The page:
Nothing should be simpler than sitting through an hour of silence

Initial encounters, however, can be quite the opposite, especially for people of our times. Our minds race, make to-do lists, become agitated; our bodies fidget. We are easily distracted, want to turn the dial, flip the page. On the job and in our homes, we multitask, dividing our attention from the actions and experiences we’re engaged in.

What we find, though, is that meditation is somehow easier when performed with others. In Christian tradition, Jesus said,

Wherever two or three are gathered together in my name [that is, power], there I am also.


For the ministers, elders, and overseers: examining the Meeting itself

As I wrote at the time: “If it’s not too presumptuous, I feel a need to consider the Queries for the Preparative Meeting as well. Friends have always held themselves accountable to the Meeting in their public work, and thus I offer up the following. If nothing else, it will help Meeting keep track of whatever trouble I get into.”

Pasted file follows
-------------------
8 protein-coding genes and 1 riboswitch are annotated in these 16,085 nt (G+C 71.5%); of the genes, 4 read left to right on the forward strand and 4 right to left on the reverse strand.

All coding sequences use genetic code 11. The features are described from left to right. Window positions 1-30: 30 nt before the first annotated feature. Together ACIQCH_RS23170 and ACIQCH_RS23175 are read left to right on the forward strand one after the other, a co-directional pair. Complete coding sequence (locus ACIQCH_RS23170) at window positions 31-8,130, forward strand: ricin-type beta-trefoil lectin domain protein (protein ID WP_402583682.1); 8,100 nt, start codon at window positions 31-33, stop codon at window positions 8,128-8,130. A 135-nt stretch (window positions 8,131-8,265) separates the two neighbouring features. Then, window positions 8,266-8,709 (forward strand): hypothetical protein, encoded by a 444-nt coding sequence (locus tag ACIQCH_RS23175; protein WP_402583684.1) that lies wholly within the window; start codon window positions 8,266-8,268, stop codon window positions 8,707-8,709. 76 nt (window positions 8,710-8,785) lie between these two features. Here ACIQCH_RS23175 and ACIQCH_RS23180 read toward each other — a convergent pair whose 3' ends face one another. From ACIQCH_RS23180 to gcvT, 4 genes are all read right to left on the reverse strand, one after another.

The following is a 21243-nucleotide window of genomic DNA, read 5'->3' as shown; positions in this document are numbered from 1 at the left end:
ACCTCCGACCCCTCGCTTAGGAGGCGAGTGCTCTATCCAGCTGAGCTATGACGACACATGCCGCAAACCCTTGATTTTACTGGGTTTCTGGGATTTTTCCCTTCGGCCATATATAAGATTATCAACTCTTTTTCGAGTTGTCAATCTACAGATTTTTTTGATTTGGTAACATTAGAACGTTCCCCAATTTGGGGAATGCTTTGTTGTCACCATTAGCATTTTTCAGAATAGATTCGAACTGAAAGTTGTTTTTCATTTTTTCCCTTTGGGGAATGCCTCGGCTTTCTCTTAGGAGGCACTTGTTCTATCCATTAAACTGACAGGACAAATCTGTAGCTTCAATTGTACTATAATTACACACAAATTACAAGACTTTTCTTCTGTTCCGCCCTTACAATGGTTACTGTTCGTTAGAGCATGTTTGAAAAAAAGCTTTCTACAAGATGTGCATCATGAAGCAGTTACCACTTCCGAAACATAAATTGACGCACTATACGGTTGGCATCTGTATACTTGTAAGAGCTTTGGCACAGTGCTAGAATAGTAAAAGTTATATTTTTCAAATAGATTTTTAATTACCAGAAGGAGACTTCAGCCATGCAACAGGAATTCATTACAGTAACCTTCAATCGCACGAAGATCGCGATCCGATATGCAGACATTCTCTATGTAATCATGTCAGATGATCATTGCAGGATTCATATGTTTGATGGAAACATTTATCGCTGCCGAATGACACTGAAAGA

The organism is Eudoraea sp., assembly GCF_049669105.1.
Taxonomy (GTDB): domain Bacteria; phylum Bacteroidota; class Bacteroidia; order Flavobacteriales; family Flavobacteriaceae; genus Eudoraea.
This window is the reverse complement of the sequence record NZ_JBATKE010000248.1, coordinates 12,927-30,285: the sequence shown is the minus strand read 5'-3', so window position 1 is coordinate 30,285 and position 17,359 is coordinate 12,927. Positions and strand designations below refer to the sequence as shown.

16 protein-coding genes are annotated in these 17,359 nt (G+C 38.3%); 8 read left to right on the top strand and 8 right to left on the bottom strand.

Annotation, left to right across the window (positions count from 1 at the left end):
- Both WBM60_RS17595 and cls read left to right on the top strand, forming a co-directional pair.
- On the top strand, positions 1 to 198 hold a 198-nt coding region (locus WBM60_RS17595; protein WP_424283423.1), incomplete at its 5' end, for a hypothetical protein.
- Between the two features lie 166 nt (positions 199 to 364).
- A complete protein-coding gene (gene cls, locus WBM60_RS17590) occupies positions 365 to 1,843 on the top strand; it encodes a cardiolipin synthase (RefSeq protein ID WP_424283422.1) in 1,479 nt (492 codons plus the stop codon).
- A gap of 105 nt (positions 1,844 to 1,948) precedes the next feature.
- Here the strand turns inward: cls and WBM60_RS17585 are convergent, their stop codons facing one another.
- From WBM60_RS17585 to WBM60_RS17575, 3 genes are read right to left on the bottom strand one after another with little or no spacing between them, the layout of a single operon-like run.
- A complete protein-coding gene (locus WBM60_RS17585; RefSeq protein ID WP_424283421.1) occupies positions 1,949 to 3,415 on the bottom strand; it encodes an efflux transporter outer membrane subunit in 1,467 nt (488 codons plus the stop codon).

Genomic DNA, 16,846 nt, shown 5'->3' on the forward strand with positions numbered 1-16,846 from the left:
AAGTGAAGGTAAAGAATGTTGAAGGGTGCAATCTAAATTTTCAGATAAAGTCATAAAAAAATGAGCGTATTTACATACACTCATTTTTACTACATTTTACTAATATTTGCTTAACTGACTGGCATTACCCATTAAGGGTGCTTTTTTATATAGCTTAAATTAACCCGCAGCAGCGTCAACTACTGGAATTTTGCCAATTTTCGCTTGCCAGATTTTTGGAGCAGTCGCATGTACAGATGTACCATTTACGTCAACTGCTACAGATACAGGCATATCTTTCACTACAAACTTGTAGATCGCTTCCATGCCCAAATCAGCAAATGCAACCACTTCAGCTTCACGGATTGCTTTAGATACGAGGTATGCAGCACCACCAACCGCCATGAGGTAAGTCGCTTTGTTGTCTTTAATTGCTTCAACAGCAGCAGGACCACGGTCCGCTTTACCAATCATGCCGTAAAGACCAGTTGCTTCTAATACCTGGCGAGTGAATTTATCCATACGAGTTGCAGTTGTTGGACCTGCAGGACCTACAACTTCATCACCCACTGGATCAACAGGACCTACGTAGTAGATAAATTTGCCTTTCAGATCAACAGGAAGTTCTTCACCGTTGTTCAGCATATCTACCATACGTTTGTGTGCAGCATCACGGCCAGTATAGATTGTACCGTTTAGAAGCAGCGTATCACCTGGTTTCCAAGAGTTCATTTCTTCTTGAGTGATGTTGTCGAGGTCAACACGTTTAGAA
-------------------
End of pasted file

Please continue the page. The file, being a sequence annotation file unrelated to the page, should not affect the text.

REHOBOTH MILLS: I have been diligent in attending Meeting for Worship wherever I am, but must admit great difficulty with Meeting for Business at Rehoboth, usually coming away with a headache and feeling trouble with the manner of Friends here. Have felt a need to pull away from its business after the handling of the issue of homosexual marriage. However, I have felt for some time a deep need for that ancient tradition of intervisitation among Friends and have concentrated my efforts there. Your minute of introduction and support is deeply appreciated; presenting it in these travels brings joy, even when Friends react with an initial jolt of surprise, like “what are we supposed to do with this?” And then they see. So another of our ancient traditions is being revived. It is a pleasure to discover other Friends traveling with minutes; indeed, at Sandy Spring Meeting, when one Friend mentioned that he had just received approval to visit fellow scientists in Siberia, a voice cried out, “Do you have a minute from Meeting?” and one was approved on the spot, following the worship! It has also been a blessing to be able to attend Midweek Meeting in my travels, especially when York PA Monthly Meeting reopened the old Fawn Grove Meeting House this summer and fall – Fifth-Day evening was often the time I was heading back from my travels, and it was a delight to pace my driving to arrive there in time for deep worship. Other opportunities for wider fellowship have included gatherings of the New Foundations fellowship (which examines the original work of George Fox, seeking to remind Friends of our powerful, primitive roots in Christ) and with the Tract Association of Friends in Philadelphia, where I discover I am not the only Winona member to be serving – Anna Glick being the senior member. In March, I attended a conference at Pendle Hill on vocal ministry; we were deeply blessed in the occasion to share the growing awareness of the workings of our Lord Jesus in our Religious Society of Friends, and to share the sometimes frightening experiences we discover as the Lord lifts us up in His service. So this pounding and shaking is normal! Meetings I have attended in the last year and a half: Ministry and Oversight Committee at Cambridge (had called a Friend who had attended the Pendle Hill weekend and she said, “I’d love to see you when you’re in town, but I have to go to a committee meeting that night; wait a minute! Why don’t you help me report on our Pendle Hill experience!” So we did), Mount Holly NJ, York PA, Warrington PA (QM there), Menallen PA (QM again), EFA Church at Williamsport PA (Midweek Meeting), Ohio Yearly Meeting at Barnesville, Rehoboth and Rocky Run MMs Rehoboth, Limestone at Sparks MD, Pipe Creek at Union Bridge MD, Sandy Spring MD, Adelphi MD, Lehigh Valley MM at Bethlehem PA, opening up of Fawn Grove MH (PA) for Midweek Meeting, 57th Street Meeting in Chicago IL, Deer Creek at Darlington MD, Little Falls MD, and Midweek Meeting at Middleton. I come away from these travels convinced that Christ desires to reclaim his Meetings – everywhere I go I find tender, fragile sprouts of renewal, of Friends turning to Jesus. But great love and nurture are required, and a sense of oppression comes over us to often. Remember us in your prayers, as we remember you.